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Crews doing the job differently, but municipal services continue to operate in Charlottetown, Summerside

Greg Gaudet, director of municipal services in Summerside, said city officials have been working hard to make sure services such as late winter snow removal get done while adhering to the chief public health officer’s order for social distancing.
Greg Gaudet, director of municipal services in Summerside, said city officials have been working hard to make sure services such as late winter snow removal get done while adhering to the chief public health officer’s order for social distancing.


Public works crews in Charlottetown and Summerside are doing their best to stay on top of work that needs to be done, all while doing it safely.

“The whole idea is to continue operations, but our role is to minimize potential contact with people as much as we can and still continue to operate the city,’’ Greg Gaudet, director of municipal services for the City of Summerside, said recently, when asked how the current coronavirus (COVID-19 strain) outbreak is affecting municipal operations.

“We’re still reacting and doing our snow removal and salting procedures on streets and sidewalks. That hasn’t changed.’’

However, the city is changing how it gets that work done.

Summerside operates with 13 unionized staff in the field, along with two superviser. Another seven employees run the water and sewer utility.

Gaudet said they’ve broken crews up into two-person teams to make sure social distancing requirements are adhered to.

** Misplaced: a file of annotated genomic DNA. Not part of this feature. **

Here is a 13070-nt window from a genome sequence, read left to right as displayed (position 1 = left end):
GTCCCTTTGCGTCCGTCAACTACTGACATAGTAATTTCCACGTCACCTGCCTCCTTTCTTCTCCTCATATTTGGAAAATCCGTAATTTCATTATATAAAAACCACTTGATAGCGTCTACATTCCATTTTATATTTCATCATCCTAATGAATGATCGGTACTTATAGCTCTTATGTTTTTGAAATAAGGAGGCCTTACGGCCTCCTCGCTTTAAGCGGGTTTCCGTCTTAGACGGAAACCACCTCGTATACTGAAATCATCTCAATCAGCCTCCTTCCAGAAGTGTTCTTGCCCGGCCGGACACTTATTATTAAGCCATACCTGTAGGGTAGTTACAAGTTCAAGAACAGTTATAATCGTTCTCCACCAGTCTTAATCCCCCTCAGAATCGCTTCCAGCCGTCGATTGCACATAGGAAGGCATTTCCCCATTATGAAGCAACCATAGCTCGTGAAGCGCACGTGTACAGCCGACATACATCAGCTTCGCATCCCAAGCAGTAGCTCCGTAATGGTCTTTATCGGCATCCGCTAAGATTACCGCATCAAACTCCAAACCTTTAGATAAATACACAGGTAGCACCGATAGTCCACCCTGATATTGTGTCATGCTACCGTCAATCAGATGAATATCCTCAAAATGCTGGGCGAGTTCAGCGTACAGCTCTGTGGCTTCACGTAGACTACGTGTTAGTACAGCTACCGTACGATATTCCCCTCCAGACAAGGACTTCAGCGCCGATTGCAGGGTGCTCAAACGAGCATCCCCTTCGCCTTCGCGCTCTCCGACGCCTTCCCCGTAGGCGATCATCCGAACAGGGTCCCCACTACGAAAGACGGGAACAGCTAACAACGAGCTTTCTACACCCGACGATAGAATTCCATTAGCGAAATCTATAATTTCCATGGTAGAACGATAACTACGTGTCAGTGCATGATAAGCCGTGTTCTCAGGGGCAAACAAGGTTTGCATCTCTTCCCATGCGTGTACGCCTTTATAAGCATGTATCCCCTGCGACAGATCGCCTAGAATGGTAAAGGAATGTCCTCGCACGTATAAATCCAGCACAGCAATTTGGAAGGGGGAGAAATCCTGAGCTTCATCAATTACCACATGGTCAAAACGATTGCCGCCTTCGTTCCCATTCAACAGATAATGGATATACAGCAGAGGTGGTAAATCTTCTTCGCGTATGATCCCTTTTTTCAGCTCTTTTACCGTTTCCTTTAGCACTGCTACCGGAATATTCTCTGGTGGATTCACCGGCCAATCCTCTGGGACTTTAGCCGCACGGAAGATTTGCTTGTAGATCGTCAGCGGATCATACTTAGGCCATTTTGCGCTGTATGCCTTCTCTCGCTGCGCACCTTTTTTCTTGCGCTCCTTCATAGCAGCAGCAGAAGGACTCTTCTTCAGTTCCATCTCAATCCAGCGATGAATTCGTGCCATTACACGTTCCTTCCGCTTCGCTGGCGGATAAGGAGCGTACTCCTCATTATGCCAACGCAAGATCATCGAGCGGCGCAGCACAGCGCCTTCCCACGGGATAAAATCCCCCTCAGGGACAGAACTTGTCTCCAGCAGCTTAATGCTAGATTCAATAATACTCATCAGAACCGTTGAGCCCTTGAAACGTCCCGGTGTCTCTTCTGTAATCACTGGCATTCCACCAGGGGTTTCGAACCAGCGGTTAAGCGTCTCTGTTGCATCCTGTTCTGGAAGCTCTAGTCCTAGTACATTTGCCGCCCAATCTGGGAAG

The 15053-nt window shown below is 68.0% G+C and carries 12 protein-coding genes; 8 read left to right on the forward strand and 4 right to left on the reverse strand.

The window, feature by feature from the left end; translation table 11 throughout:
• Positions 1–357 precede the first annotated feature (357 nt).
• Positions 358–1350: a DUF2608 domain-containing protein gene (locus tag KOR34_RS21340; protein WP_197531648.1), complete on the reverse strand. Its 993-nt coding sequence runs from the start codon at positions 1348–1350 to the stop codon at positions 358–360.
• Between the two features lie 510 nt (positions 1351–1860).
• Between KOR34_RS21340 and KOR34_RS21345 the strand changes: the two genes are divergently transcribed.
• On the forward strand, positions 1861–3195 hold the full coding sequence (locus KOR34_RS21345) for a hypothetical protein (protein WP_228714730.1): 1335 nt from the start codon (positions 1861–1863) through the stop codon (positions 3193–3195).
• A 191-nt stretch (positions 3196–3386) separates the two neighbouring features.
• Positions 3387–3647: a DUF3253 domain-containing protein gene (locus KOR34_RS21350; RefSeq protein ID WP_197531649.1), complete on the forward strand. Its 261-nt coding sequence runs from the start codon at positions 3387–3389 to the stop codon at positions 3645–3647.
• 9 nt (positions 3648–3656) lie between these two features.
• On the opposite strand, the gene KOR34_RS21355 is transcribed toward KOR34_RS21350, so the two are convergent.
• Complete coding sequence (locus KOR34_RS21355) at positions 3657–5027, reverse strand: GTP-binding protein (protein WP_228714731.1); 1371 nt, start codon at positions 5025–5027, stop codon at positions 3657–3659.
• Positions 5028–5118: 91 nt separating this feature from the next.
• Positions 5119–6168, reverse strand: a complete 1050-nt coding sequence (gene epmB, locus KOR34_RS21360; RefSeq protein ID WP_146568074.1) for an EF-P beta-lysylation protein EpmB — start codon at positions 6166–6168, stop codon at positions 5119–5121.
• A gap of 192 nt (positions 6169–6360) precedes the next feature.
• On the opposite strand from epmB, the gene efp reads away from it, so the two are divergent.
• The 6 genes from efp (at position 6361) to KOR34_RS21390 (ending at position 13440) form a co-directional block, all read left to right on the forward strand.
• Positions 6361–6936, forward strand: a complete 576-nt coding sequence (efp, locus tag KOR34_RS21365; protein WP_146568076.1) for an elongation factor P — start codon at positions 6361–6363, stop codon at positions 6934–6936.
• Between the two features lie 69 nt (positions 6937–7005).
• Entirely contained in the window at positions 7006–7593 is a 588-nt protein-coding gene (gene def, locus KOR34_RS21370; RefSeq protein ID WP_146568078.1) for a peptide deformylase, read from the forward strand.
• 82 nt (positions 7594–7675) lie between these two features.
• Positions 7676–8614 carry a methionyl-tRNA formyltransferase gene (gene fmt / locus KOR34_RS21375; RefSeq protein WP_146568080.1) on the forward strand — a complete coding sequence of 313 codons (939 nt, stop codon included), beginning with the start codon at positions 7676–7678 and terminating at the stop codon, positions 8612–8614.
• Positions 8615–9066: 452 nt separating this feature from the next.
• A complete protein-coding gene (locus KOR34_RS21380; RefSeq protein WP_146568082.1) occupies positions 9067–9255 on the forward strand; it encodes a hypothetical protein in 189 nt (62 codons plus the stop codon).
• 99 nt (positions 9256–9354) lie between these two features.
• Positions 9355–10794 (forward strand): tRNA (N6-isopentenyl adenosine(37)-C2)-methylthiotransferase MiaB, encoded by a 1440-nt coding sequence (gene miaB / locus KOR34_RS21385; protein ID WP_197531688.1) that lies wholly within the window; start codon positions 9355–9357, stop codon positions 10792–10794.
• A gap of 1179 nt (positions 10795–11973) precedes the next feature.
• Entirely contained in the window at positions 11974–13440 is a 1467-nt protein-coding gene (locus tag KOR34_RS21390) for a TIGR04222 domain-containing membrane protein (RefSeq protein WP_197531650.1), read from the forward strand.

Staff members who have contact with immunosuppressed individuals or those considered at risk are being told not to report to work unless they are needed on an emergency basis.

“We’ll use them sparingly, if we need to,’’ Gaudet said.

Workers at the wastewater treatment plant, which operates around the clock, have been split into two teams which alternate to keep things running.

CHARLOTTETOWN

Scott Adams
Scott Adams

Scott Adams, manager of public works for the City of Charlottetown, said they’re also trying to keep services operational while maintaining social distancing.

No more than one worker is permitted in the department’s vehicles, and the call centre will be reduced to one person.

“We’re still operating at public works, ensuring the roads are as pothole-free as they can be,’’ Adams said. “We’re still performing winter operations until the end of the season. We’re still ensuring things keep moving forward until we weather the storm that we’re faced with right now.’’

Staffers in the finance department are still reviewing tenders and getting them posted so things are ready to go when the time is right.

PROVINCIAL

Steven Yeo, the province’s chief engineer, said outside of filling potholes, road work can’t get underway until the asphalt plant opens, and that’s usually around the Victoria Day weekend in May.

“The current weather is too cold to begin road work,’’ Yeo said. “Each year, the department begins their work in May. Current weight restrictions on our roads also limit contractors from hauling loads that would be necessary for road work to take place.’’

Adams said it’s tough to say what this season might look like.

“Once we get out of this phase, what is that going to look like? After things start to return to normal, are we still going to have to ensure social distancing? There are so many unknowns right now. It’s hard to say when we’re going to get back to a regular routine, unfortunately."

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